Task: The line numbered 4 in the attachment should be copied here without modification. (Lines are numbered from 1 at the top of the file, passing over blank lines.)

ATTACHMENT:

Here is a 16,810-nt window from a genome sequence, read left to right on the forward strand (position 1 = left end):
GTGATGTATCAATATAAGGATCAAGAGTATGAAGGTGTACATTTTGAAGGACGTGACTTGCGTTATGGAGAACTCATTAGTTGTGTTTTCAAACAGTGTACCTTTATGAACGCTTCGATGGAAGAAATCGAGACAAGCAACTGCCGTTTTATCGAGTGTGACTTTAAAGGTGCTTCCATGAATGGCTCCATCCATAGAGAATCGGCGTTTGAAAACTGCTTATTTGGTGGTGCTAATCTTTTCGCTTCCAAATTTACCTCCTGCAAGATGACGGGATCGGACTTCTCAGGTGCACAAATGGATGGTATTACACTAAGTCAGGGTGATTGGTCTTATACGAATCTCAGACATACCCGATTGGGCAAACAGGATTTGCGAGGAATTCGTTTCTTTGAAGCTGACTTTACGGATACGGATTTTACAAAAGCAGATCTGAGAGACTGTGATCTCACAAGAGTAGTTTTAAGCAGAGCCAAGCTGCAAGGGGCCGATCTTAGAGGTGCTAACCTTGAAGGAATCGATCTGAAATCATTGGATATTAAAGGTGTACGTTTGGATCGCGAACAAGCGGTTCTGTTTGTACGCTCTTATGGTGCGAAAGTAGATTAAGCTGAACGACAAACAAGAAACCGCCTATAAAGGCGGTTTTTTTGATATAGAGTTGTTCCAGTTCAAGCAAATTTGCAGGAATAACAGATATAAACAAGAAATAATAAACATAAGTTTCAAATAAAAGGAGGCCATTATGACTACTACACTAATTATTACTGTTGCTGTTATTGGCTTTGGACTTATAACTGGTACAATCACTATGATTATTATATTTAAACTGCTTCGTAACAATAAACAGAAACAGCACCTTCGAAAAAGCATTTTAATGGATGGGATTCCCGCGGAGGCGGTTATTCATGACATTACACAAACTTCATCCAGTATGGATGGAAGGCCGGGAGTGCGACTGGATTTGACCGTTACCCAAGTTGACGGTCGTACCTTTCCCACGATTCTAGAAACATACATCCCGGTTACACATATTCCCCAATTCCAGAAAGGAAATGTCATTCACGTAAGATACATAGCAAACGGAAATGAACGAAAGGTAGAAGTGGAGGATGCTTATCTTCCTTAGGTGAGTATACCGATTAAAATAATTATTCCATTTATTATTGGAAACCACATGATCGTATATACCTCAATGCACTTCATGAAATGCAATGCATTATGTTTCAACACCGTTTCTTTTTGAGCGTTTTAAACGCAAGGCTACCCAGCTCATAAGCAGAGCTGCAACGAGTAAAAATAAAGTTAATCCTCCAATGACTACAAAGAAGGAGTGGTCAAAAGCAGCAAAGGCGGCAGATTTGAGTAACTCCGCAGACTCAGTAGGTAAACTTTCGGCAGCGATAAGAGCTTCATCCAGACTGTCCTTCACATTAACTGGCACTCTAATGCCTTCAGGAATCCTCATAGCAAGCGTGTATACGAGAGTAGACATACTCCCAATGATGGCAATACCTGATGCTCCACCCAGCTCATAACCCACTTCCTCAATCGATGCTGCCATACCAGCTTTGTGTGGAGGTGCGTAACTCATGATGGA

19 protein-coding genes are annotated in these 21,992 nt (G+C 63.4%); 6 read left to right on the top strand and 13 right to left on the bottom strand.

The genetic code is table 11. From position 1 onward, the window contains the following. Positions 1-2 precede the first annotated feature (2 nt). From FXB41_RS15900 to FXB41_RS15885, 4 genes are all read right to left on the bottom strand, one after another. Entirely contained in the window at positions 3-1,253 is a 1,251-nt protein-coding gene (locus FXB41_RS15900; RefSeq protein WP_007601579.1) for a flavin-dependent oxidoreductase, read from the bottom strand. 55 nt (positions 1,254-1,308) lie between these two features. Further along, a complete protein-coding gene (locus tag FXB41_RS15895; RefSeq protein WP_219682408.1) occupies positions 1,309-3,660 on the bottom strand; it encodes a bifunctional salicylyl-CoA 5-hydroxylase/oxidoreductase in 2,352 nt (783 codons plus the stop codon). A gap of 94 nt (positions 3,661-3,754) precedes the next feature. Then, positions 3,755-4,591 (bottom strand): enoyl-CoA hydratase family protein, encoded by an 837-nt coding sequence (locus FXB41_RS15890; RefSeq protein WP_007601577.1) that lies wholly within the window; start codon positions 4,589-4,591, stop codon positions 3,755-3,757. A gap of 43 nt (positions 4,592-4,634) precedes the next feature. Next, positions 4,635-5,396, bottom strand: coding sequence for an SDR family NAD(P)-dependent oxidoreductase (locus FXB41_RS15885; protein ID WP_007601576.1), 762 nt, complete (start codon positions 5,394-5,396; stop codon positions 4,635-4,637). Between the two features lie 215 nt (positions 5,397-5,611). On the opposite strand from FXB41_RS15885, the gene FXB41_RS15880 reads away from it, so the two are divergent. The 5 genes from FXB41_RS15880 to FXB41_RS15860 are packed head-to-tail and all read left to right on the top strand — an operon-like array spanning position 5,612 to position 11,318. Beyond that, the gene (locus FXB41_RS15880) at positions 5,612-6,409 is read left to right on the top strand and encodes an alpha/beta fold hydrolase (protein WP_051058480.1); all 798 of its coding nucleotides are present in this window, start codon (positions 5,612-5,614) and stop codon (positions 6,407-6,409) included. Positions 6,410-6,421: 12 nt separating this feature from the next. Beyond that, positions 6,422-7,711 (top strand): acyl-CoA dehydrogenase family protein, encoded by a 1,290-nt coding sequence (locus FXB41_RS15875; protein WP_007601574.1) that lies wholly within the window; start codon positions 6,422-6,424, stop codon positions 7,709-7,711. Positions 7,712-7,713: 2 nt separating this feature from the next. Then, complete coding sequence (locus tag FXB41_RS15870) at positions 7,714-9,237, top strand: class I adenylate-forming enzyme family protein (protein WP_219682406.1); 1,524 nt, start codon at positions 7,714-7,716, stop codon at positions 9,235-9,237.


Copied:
The genetic code is table 11. From position 1 onward, the window contains the following. Positions 1-2 precede the first annotated feature (2 nt). From FXB41_RS15900 to FXB41_RS15885, 4 genes are all read right to left on the bottom strand, one after another. Entirely contained in the window at positions 3-1,253 is a 1,251-nt protein-coding gene (locus FXB41_RS15900; RefSeq protein WP_007601579.1) for a flavin-dependent oxidoreductase, read from the bottom strand. 55 nt (positions 1,254-1,308) lie between these two features. Further along, a complete protein-coding gene (locus tag FXB41_RS15895; RefSeq protein WP_219682408.1) occupies positions 1,309-3,660 on the bottom strand; it encodes a bifunctional salicylyl-CoA 5-hydroxylase/oxidoreductase in 2,352 nt (783 codons plus the stop codon). A gap of 94 nt (positions 3,661-3,754) precedes the next feature. Then, positions 3,755-4,591 (bottom strand): enoyl-CoA hydratase family protein, encoded by an 837-nt coding sequence (locus FXB41_RS15890; RefSeq protein WP_007601577.1) that lies wholly within the window; start codon positions 4,589-4,591, stop codon positions 3,755-3,757. A gap of 43 nt (positions 4,592-4,634) precedes the next feature. Next, positions 4,635-5,396, bottom strand: coding sequence for an SDR family NAD(P)-dependent oxidoreductase (locus FXB41_RS15885; protein ID WP_007601576.1), 762 nt, complete (start codon positions 5,394-5,396; stop codon positions 4,635-4,637). Between the two features lie 215 nt (positions 5,397-5,611). On the opposite strand from FXB41_RS15885, the gene FXB41_RS15880 reads away from it, so the two are divergent. The 5 genes from FXB41_RS15880 to FXB41_RS15860 are packed head-to-tail and all read left to right on the top strand — an operon-like array spanning position 5,612 to position 11,318. Beyond that, the gene (locus FXB41_RS15880) at positions 5,612-6,409 is read left to right on the top strand and encodes an alpha/beta fold hydrolase (protein WP_051058480.1); all 798 of its coding nucleotides are present in this window, start codon (positions 5,612-5,614) and stop codon (positions 6,407-6,409) included. Positions 6,410-6,421: 12 nt separating this feature from the next. Beyond that, positions 6,422-7,711 (top strand): acyl-CoA dehydrogenase family protein, encoded by a 1,290-nt coding sequence (locus FXB41_RS15875; protein WP_007601574.1) that lies wholly within the window; start codon positions 6,422-6,424, stop codon positions 7,709-7,711. Positions 7,712-7,713: 2 nt separating this feature from the next. Then, complete coding sequence (locus tag FXB41_RS15870) at positions 7,714-9,237, top strand: class I adenylate-forming enzyme family protein (protein WP_219682406.1); 1,524 nt, start codon at positions 7,714-7,716, stop codon at positions 9,235-9,237.